Britain is finally closing in on a trade deal worth more than £2.3billion a year, International Trade Secretary Anne-Marie Trevelyan has said.
The minister held talks with her New Zealand counterpart as she looks to clinch the deal. The UK has been eager to seal a trade agreement with Wellington for months now but has so far been unable to finalise terms.
Taking over from Liz Truss in the trade brief following Boris Johnson's Cabinet reshuffle in September, Ms Trevelyan has sought to carry on her predecessor's work.
After holding talks this morning, the Trade Secretary said the two sides were on the cusp of an agreement.
She said: "Good to speak with my New Zealand counterpart Damien O'Connor today.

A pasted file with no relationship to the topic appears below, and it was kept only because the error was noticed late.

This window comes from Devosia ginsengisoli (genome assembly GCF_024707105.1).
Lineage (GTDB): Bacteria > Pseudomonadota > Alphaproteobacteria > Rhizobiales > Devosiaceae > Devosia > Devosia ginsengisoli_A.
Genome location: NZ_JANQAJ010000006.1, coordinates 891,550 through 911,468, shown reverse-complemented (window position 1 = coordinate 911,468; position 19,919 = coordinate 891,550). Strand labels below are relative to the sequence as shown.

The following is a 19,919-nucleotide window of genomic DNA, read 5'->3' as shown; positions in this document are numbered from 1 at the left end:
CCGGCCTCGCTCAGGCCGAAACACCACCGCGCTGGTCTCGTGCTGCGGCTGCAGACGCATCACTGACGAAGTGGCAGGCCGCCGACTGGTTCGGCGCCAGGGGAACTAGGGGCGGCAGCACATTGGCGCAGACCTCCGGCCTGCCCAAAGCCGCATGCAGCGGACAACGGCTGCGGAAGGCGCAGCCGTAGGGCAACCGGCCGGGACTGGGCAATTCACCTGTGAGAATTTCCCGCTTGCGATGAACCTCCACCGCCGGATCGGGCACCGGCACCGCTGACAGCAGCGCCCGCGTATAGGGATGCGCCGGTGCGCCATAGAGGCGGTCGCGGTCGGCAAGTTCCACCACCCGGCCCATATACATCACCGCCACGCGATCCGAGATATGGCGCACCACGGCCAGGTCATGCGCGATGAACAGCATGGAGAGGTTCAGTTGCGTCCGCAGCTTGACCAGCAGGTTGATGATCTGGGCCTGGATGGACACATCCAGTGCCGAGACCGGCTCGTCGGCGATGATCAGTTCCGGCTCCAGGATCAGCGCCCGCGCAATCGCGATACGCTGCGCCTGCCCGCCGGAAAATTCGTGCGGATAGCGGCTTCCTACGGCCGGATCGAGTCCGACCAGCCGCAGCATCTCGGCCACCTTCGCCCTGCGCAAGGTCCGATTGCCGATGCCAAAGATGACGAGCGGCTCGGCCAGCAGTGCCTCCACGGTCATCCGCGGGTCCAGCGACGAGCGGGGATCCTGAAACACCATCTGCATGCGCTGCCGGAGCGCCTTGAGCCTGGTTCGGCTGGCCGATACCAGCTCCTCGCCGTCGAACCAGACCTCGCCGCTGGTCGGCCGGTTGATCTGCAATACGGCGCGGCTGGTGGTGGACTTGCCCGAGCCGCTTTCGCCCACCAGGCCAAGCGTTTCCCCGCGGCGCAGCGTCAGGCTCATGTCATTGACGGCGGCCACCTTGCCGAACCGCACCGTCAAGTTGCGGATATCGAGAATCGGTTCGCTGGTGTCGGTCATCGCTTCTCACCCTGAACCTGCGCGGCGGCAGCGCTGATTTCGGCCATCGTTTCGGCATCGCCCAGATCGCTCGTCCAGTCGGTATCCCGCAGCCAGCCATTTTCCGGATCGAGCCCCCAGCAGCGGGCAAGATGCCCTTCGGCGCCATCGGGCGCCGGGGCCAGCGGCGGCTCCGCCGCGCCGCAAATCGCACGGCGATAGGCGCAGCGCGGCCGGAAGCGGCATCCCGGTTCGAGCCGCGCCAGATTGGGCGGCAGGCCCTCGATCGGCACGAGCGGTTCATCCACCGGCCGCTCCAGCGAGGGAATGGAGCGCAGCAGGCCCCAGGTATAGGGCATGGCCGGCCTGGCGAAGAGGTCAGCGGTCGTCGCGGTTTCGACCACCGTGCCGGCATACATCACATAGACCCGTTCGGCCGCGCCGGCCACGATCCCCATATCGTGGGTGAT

"We're getting close to a UK-NZ trade deal that benefits both countries and all parts of the UK." Britain and New Zealand already do over £2.3billion of trade each year, with the value set to grow significantly once a free trade deal is agreed.
It is set to slash 10 percent tariffs on goods such as clothing and automotive vehicles, and five percent tariffs on products such as chocolate to cheese and crisps.
The UK had originally been hoping to get the deal over the line by Easter this year but failed to make a breakthrough within the tight window.
The Government then announced it was looking to agree a deal in principle by the start of September.
However, deadlock over areas such as digital and financial services as well as mobility meant that target was also missed.
Last month, Mr O'Connor said there were "tricky issues" that still needed to be worked through before a deal could be signed.